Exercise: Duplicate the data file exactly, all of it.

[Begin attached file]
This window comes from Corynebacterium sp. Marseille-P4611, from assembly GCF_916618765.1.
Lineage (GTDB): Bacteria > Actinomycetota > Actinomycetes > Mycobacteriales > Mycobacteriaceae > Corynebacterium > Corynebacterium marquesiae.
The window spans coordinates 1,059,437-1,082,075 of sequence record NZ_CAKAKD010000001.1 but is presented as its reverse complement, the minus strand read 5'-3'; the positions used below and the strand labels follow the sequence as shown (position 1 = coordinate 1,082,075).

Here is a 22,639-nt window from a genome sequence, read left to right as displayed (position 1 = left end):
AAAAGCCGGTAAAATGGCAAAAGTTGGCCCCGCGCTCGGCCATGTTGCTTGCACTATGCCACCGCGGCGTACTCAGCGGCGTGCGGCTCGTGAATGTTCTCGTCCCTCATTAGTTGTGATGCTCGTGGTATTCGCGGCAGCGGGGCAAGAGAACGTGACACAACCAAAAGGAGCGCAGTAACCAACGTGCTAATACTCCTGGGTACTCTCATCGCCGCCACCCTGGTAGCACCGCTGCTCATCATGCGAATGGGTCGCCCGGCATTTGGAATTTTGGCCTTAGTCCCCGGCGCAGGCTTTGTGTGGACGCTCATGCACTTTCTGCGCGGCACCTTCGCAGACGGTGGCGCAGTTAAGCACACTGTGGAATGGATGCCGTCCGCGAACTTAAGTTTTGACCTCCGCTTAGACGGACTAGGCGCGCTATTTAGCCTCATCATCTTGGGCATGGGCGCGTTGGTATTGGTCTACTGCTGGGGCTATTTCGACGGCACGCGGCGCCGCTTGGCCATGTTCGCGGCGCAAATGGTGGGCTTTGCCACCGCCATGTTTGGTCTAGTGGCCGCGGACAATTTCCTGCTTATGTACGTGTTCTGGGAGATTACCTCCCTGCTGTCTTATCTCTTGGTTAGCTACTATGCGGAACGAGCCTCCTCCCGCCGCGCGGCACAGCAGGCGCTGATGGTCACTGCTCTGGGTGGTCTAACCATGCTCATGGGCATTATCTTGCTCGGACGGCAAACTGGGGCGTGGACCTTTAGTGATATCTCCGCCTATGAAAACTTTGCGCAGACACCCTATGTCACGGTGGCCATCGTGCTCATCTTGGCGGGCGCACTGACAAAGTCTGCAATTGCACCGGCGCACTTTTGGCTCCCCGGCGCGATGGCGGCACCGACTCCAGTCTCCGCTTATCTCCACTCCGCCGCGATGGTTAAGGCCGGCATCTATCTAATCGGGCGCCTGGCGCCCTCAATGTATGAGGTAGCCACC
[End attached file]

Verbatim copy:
This window comes from Corynebacterium sp. Marseille-P4611, from assembly GCF_916618765.1.
Lineage (GTDB): Bacteria > Actinomycetota > Actinomycetes > Mycobacteriales > Mycobacteriaceae > Corynebacterium > Corynebacterium marquesiae.
The window spans coordinates 1,059,437-1,082,075 of sequence record NZ_CAKAKD010000001.1 but is presented as its reverse complement, the minus strand read 5'-3'; the positions used below and the strand labels follow the sequence as shown (position 1 = coordinate 1,082,075).

Here is a 22,639-nt window from a genome sequence, read left to right as displayed (position 1 = left end):
AAAAGCCGGTAAAATGGCAAAAGTTGGCCCCGCGCTCGGCCATGTTGCTTGCACTATGCCACCGCGGCGTACTCAGCGGCGTGCGGCTCGTGAATGTTCTCGTCCCTCATTAGTTGTGATGCTCGTGGTATTCGCGGCAGCGGGGCAAGAGAACGTGACACAACCAAAAGGAGCGCAGTAACCAACGTGCTAATACTCCTGGGTACTCTCATCGCCGCCACCCTGGTAGCACCGCTGCTCATCATGCGAATGGGTCGCCCGGCATTTGGAATTTTGGCCTTAGTCCCCGGCGCAGGCTTTGTGTGGACGCTCATGCACTTTCTGCGCGGCACCTTCGCAGACGGTGGCGCAGTTAAGCACACTGTGGAATGGATGCCGTCCGCGAACTTAAGTTTTGACCTCCGCTTAGACGGACTAGGCGCGCTATTTAGCCTCATCATCTTGGGCATGGGCGCGTTGGTATTGGTCTACTGCTGGGGCTATTTCGACGGCACGCGGCGCCGCTTGGCCATGTTCGCGGCGCAAATGGTGGGCTTTGCCACCGCCATGTTTGGTCTAGTGGCCGCGGACAATTTCCTGCTTATGTACGTGTTCTGGGAGATTACCTCCCTGCTGTCTTATCTCTTGGTTAGCTACTATGCGGAACGAGCCTCCTCCCGCCGCGCGGCACAGCAGGCGCTGATGGTCACTGCTCTGGGTGGTCTAACCATGCTCATGGGCATTATCTTGCTCGGACGGCAAACTGGGGCGTGGACCTTTAGTGATATCTCCGCCTATGAAAACTTTGCGCAGACACCCTATGTCACGGTGGCCATCGTGCTCATCTTGGCGGGCGCACTGACAAAGTCTGCAATTGCACCGGCGCACTTTTGGCTCCCCGGCGCGATGGCGGCACCGACTCCAGTCTCCGCTTATCTCCACTCCGCCGCGATGGTTAAGGCCGGCATCTATCTAATCGGGCGCCTGGCGCCCTCAATGTATGAGGTAGCCACC